DDoS ransom notes: what to do (and what not to do) if you get one
The headlines started out bad enough with the news that the Armada Collective, a cyber extortion group famous for targeting private email services including ProtonMail last fall, had resurfaced to send DDoS ransom notes to financial institutions in Switzerland. Things got worse from there as news broke that Armada Collective copycats were allegedly raking in tens of thousands of dollars in bitcoin payments by sending DDoS ransom notes with threats on which they never followed through.
People, please. It’s perfectly natural to panic if you receive one of these DDoS ransom notes, whether from a well-known cyber extortion group like the Armada Collective or DD4BC or a script kiddie with some free time and access to a stresser. After all, DDoS attacks can be devastating. But that initial panic is no reason to buckle and pay the ransom. You owe it to the nerds of the world who were hit up for their lunch money daily to stay strong in the face of these threats. Let us learn from their mistakes.
Here’s what to do, and absolutely what not to do, if you receive a DDoS ransom note.
A brief overview of DDoS attacks and ransom notes
A DDoS attack is a distributed denial of service attack – a type of attack that leaves a website either offline or so slow as to be unusable by eating up its bandwidth or overwhelming its resources with a large amount of malicious traffic from a number of computers or other internet-connected devices.
The consequences of an unmitigated DDoS attack can be both immediate and long-term. A DDoS-induced outage or slowdown will leave your users frustrated, possibly leading to eroded loyalty. An organization can also suffer hardware and software damage, and if a DDoS attack is used as a smokescreen for an intrusion it can result in theft of customer data, financial information and intellectual property.
DDoS attacks have been making the news for the last few years, not only because they’ve been steadily increasing in frequency and size, but because of the sheer amount of damage they can cause. Naturally,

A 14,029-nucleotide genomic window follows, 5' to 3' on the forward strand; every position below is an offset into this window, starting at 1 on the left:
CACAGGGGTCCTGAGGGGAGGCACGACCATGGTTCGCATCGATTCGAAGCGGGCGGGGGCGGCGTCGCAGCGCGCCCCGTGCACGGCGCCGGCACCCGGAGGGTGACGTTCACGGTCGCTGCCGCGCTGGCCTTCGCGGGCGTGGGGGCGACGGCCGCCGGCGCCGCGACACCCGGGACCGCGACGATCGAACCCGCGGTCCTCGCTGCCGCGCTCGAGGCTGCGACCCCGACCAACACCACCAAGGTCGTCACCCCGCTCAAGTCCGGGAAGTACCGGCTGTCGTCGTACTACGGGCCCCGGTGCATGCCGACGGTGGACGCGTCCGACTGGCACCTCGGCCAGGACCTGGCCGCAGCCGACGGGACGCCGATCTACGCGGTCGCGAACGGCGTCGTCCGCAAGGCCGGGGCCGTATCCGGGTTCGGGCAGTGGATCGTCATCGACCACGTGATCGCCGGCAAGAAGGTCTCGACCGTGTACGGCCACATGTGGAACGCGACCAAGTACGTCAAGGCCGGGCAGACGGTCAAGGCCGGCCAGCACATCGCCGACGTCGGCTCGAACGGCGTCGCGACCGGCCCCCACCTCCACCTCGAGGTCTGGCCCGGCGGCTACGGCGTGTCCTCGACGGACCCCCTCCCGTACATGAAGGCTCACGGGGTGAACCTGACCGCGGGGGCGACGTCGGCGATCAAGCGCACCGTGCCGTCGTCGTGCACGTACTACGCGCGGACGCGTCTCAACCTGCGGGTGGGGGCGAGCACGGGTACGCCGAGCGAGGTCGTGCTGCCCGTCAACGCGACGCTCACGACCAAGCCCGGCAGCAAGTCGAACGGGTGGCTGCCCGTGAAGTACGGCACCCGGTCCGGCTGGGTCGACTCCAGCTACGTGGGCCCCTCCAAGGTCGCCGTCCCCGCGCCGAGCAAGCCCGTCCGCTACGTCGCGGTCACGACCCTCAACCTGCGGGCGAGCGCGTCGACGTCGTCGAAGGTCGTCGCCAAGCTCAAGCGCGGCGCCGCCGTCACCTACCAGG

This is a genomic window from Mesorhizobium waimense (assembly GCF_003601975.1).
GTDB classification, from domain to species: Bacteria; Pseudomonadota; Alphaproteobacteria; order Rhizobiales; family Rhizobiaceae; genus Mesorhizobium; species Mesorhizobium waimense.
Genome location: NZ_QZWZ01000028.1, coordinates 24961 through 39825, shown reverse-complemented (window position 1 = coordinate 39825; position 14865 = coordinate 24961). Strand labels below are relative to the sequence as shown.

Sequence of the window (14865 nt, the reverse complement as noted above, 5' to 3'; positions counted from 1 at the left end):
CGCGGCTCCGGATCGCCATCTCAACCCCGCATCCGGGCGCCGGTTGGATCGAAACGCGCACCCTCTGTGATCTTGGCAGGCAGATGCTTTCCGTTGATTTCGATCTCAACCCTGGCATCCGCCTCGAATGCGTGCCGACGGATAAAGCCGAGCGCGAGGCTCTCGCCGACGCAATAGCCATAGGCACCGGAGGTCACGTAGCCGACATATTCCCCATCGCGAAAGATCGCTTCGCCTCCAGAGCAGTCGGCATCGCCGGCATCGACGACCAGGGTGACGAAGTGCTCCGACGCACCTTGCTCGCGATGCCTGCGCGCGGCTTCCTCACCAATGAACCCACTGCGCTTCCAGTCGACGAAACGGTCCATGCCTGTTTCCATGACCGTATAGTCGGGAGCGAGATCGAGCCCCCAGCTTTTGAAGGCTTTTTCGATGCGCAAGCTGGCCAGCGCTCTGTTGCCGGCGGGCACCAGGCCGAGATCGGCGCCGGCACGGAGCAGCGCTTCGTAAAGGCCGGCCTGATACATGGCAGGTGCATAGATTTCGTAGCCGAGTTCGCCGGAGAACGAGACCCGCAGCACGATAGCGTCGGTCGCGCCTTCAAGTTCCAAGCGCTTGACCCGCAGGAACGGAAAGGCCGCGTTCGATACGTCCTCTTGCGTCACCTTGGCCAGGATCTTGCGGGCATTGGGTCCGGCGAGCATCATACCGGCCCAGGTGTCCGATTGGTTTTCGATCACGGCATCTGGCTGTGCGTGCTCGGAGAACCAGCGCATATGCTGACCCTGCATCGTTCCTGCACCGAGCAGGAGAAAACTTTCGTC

DDoS attacks have become something organizations are desperate to avoid. That’s where the DDoS ransom note business plan enters the picture. Groups of hacktivists and script kiddies have figured out that many people are willing to pay up in order to avoid getting hit with a DDoS attack.
DDoS attacks aren’t going away anytime soon, and since the ransom notes seem to be working, they won’t be either. Every organization and website owner needs a plan for when that note shows up in the inbox.
What not to do
Under absolutely no circumstances should you pay the demanded ransom. Do not. Do. Not. Just as handing over your lunch money the first time a bully ever demanded it ensured you’d be handing it over every day for the rest of the year, paying the ransom marks you as a weak target who obviously does not have any professional protection against DDoS attacks, greatly increasing the likelihood that you will receive these ransom notes over and over again.
Not only that, but paying the ransom in no way guarantees that you won’t get attacked. Just ask ProtonMail. They reportedly paid a ransom of $6000 and were nonetheless barraged by DDoS attacks for days.
Furthermore, reports indicate that though the Armada Collective copycats sent out a massive number of DDoS ransom notes, the group behind them never followed through on a single threat, regardless of if the organizations targeted paid up. So it’s possible you could end up paying to stave off an attack the ransomers never had any intention of launching.
What to do
As much as the Armada Collective copycats have recently watered down the DDoS ransom note threat, when a ransom note comes in, you need to proceed based on the assumption that the group behind it is both capable of and prepared to target you with an attack. Booters and stressers – services that allow a user to launch a DDoS attack – are both affordable and widely accessible, allowing people with little technical knowledge to aim an attack wherever they would like, so a DDoS attack is not a difficult thing to perpetrate.
When a ransom note comes in, you have two reasonable options: protect yourself from the attack, or prepare to ride it out. Either way, you need a response plan in place. DDoS mitigation services provider Imperva Incapsula has an excellent guide to preparing your response plan.
To protect or not to protect
The recommended course of action is always going to be to invest in professional DDoS mitigation services. Selecting a cloud-based mitigation service will give you protection that’s both scalable and affordable: there when you need it, and not costing you much when you don’t.
However, if you weigh the costs and benefits and decide it’s reasonable for you to ride out a DDoS attack and simply deal with whatever outcomes occur, then you still need a plan in place for both restoring your website quickly, and for communicating with your users about what is happening. You need to be communicating early, often and honestly. This will ensure your users that you respect them and that you are sorry they are unable to use your services and will often result in those users feeling sympathy instead of frustration.
There’s no one size fits all approach to dealing with a DDoS ransom note. You or your organization have to decide what’s best for your website and for your budget. Regardless of whether or not you decide to invest in DDoS protection, be sure to hang on to that lunch money. These ransomers have done nothing to deserve to drink your chocolate milk.